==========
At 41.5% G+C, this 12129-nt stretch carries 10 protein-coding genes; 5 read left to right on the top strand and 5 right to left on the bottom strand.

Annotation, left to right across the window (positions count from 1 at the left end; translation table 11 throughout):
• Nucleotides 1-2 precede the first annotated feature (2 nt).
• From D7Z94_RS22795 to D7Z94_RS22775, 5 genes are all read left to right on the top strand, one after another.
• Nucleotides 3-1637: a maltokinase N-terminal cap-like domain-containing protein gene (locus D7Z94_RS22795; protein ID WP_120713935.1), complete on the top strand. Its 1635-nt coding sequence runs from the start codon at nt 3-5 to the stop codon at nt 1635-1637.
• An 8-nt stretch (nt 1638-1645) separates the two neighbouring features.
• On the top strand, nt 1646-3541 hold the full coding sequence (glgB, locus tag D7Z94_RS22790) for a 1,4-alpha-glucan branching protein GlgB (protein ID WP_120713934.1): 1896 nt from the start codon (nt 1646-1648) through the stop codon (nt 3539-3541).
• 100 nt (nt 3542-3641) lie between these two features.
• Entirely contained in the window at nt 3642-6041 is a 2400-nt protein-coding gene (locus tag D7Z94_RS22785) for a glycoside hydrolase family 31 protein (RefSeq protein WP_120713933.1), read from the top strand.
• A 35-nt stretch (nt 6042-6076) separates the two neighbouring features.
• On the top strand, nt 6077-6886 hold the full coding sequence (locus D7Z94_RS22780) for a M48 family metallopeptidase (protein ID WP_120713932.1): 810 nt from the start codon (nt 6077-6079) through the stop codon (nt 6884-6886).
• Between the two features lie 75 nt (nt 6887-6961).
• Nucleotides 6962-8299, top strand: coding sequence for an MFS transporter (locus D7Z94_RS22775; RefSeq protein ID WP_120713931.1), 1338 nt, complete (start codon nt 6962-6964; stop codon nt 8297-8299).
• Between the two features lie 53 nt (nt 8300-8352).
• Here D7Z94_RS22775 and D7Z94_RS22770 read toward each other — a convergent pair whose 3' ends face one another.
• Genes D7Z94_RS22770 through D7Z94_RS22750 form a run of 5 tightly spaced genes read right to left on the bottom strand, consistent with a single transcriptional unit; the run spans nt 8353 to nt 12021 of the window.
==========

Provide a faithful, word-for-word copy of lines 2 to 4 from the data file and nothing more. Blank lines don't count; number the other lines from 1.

Annotation, left to right across the window (positions count from 1 at the left end; translation table 11 throughout):
• Nucleotides 1-2 precede the first annotated feature (2 nt).
• From D7Z94_RS22795 to D7Z94_RS22775, 5 genes are all read left to right on the top strand, one after another.